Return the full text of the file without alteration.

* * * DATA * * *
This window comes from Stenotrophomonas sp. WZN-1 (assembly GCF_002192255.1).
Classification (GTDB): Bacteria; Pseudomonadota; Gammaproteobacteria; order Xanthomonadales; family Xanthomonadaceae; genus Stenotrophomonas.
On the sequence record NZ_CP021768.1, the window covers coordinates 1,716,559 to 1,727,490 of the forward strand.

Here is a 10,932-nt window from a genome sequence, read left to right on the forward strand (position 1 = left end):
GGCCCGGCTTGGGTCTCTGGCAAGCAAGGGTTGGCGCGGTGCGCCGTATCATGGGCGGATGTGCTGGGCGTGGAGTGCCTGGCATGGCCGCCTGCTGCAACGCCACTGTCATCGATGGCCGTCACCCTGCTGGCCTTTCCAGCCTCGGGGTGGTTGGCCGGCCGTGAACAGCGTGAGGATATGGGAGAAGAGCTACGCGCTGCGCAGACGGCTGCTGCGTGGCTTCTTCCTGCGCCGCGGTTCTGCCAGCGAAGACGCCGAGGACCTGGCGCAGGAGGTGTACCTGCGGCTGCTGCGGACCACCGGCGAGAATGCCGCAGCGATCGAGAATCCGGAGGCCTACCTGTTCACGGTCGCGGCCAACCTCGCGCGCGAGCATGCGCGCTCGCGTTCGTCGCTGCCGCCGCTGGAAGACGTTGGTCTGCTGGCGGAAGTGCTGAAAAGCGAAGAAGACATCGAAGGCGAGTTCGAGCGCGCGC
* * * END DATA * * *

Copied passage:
This window comes from Stenotrophomonas sp. WZN-1 (assembly GCF_002192255.1).
Classification (GTDB): Bacteria; Pseudomonadota; Gammaproteobacteria; order Xanthomonadales; family Xanthomonadaceae; genus Stenotrophomonas.
On the sequence record NZ_CP021768.1, the window covers coordinates 1,716,559 to 1,727,490 of the forward strand.

Here is a 10,932-nt window from a genome sequence, read left to right on the forward strand (position 1 = left end):
GGCCCGGCTTGGGTCTCTGGCAAGCAAGGGTTGGCGCGGTGCGCCGTATCATGGGCGGATGTGCTGGGCGTGGAGTGCCTGGCATGGCCGCCTGCTGCAACGCCACTGTCATCGATGGCCGTCACCCTGCTGGCCTTTCCAGCCTCGGGGTGGTTGGCCGGCCGTGAACAGCGTGAGGATATGGGAGAAGAGCTACGCGCTGCGCAGACGGCTGCTGCGTGGCTTCTTCCTGCGCCGCGGTTCTGCCAGCGAAGACGCCGAGGACCTGGCGCAGGAGGTGTACCTGCGGCTGCTGCGGACCACCGGCGAGAATGCCGCAGCGATCGAGAATCCGGAGGCCTACCTGTTCACGGTCGCGGCCAACCTCGCGCGCGAGCATGCGCGCTCGCGTTCGTCGCTGCCGCCGCTGGAAGACGTTGGTCTGCTGGCGGAAGTGCTGAAAAGCGAAGAAGACATCGAAGGCGAGTTCGAGCGCGCGC